Abu Dhabi’s tourism office, which has been cited as a potential conflict of interest between President Donald Trump and his businesses, vacated its Trump Tower quarters days after the president was sworn into office.
The Abu Dhabi Tourism & Culture Authority moved out on Jan. 31, about a week after a government watchdog accused the president of profiting from foreign governments that do business with the Trump Organization, the family operation now run by the president’s sons.
Paul McDonagh, U.S. manager of Abu Dhabi’s tourism operations, said the decision to move was made last summer, months before a lease expired and well before the world thought Trump would be elected.
“We had to give the Trump Organization six months’ notice,” McDonagh told POLITICO. “That was even before the election happened.”
The White House referred questions about the move, which was previously unreported, to the Trump Organization. Trump Organization spokeswoman Amanda Miller did not respond to requests for comment.
The tourism authority noted its change of address in foreign agency registration filings. The move had nothing to do with Trump, the lawsuit or bad press, McDonagh said. The Trump Organization played no role in the decision, he said.
At the time it wasn’t “a big deal to announce it anywhere" except with the agency’s travel industry contacts, McDonagh said.
Citizens for Responsibility and Ethics in Washington sued Trump on Jan. 23, accusing him of violating the Emoluments Clause of the Constitution, which forbids a president from receiving fees, income or gifts from foreign governments.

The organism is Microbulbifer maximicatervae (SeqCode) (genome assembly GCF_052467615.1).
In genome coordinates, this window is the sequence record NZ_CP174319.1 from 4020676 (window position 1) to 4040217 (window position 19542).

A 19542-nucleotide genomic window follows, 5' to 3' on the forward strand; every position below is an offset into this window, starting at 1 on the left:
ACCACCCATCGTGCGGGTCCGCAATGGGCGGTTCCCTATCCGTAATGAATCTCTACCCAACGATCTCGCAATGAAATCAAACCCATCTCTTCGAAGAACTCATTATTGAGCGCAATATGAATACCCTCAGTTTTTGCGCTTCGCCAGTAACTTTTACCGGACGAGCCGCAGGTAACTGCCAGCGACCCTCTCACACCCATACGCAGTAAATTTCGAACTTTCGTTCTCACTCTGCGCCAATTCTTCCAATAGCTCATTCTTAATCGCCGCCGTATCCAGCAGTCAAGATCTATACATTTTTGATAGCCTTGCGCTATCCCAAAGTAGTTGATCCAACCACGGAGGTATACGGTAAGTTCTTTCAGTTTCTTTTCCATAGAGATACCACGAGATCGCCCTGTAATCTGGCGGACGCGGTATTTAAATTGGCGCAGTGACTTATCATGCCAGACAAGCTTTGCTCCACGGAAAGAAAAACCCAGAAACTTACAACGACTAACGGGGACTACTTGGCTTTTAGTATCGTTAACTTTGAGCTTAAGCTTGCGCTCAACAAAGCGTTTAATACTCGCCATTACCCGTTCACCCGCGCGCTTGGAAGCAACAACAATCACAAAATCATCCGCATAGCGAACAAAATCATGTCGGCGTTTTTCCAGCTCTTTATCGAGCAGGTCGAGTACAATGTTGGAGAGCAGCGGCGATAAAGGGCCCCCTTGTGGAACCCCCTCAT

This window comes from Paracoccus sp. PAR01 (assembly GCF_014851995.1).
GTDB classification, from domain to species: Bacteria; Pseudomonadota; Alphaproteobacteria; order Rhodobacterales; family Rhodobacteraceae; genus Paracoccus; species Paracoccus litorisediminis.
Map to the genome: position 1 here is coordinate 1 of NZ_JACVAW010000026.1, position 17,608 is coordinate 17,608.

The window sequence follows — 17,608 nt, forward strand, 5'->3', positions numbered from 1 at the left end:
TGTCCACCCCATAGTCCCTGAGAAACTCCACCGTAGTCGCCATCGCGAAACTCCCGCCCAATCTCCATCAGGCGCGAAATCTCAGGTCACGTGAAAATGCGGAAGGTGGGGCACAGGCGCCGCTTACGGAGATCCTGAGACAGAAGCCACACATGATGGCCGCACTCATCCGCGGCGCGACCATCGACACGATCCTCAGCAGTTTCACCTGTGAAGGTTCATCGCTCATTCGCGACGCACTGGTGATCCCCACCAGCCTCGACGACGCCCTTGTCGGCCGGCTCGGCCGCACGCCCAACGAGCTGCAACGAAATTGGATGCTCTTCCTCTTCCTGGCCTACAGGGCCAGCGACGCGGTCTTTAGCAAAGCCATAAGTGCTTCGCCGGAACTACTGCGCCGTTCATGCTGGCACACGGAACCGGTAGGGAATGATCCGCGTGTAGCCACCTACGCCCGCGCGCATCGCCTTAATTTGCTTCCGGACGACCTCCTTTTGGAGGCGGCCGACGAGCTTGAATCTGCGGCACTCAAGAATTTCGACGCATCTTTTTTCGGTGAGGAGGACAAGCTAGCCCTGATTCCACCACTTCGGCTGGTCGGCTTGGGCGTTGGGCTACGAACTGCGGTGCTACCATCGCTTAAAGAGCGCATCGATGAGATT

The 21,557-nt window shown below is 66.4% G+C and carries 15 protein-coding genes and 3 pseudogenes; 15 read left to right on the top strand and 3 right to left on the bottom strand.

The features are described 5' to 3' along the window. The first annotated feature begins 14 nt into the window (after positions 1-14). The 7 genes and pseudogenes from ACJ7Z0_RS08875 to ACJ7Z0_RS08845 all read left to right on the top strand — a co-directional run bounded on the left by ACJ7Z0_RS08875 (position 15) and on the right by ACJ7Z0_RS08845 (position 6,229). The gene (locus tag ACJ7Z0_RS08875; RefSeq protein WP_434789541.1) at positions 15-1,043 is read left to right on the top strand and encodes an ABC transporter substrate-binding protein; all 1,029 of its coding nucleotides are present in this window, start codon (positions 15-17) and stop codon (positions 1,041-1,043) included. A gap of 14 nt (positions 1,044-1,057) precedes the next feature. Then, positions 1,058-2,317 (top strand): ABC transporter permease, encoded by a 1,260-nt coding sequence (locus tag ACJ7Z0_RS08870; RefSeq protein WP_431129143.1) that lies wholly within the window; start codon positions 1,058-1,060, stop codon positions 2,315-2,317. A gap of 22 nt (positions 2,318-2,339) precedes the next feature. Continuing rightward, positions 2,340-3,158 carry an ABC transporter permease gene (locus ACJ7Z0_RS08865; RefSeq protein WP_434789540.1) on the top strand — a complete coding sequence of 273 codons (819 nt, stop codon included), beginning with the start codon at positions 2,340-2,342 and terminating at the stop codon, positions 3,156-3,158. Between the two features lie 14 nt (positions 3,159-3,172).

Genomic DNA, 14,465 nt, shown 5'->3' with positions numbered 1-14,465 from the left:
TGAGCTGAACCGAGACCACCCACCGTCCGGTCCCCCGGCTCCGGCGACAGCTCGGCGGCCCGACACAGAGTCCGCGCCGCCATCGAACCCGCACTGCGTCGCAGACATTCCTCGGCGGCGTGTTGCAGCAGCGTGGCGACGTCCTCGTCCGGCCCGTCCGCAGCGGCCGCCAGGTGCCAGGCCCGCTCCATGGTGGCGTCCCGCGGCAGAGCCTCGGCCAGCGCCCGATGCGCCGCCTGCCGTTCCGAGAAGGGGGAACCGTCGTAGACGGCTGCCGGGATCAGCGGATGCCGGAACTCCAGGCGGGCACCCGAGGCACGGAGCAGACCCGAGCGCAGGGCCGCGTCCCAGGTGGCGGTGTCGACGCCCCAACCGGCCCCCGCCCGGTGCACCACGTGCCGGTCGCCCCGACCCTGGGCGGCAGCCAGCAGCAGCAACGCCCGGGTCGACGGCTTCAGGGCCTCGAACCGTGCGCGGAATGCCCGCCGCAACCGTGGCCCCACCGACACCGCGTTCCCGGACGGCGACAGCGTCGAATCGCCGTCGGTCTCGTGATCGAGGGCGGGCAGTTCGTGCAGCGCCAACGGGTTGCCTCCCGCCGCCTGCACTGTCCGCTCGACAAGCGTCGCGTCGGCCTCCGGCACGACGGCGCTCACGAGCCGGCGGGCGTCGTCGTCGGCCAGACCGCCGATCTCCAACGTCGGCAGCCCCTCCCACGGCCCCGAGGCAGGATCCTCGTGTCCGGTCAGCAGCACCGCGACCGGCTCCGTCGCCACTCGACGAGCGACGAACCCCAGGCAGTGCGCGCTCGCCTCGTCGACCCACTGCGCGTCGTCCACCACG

The original CREW complaint and an amended version filed May 10 cite lease payments from the tourism authority as an example of potential emoluments violations. Abu Dhabi is the capital of the United Arab Emirates, and the city’s tourism and culture authority is a government enterprise.
“Defendant’s business interests are creating countless conflicts of interest, as well as unprecedented influence by foreign governments,” CREW lawyers wrote in their lawsuit. “Private financial interests can subtly sway even the most virtuous leaders, and entanglements between American officials and foreign powers could pose a creeping, insidious threat to the Republic.”
CREW said Monday it was watching the situation.
“We’re monitoring reports on this lease by Abu Dhabi and on all potential prohibited payments to Trump,” CREW spokesman Jordan Libowitz wrote in an email. “Trump is accepting prohibited emoluments from a number of sources, and it is likely that he is accepting many more payments than what we, and the American people, know about.”
Abu Dhabi’s Trump Tower office opened with great fanfare in May 2012. Tourism ads lit up Times Square, where a massive tent treated passersby to a velvet-draped taste of the United Arab Emirates capital, complete with Bedouin-style sofas, incense and live falcons.
Trump’s company wanted Abu Dhabi to renew its 3,000-square-foot lease, but a decision had already been made back home that the tourism authority would share offices with Etihad Airways, UAE’s second-largest carrier, McDonagh said. Abu Dhabi tourism offices in other countries also are moving to share space with the airline, he said.
“That’s really the truth of it all,” McDonagh said. “It really has to do with cost-saving.”
The tourism authority’s starting rent was between $80 and $83 a square foot, according to CompStak, a commercial real estate data provider based in New York.
For now, McDonagh’s team is camped at a temporary workspace on Fifth Avenue until it can move into its new office with Etihad.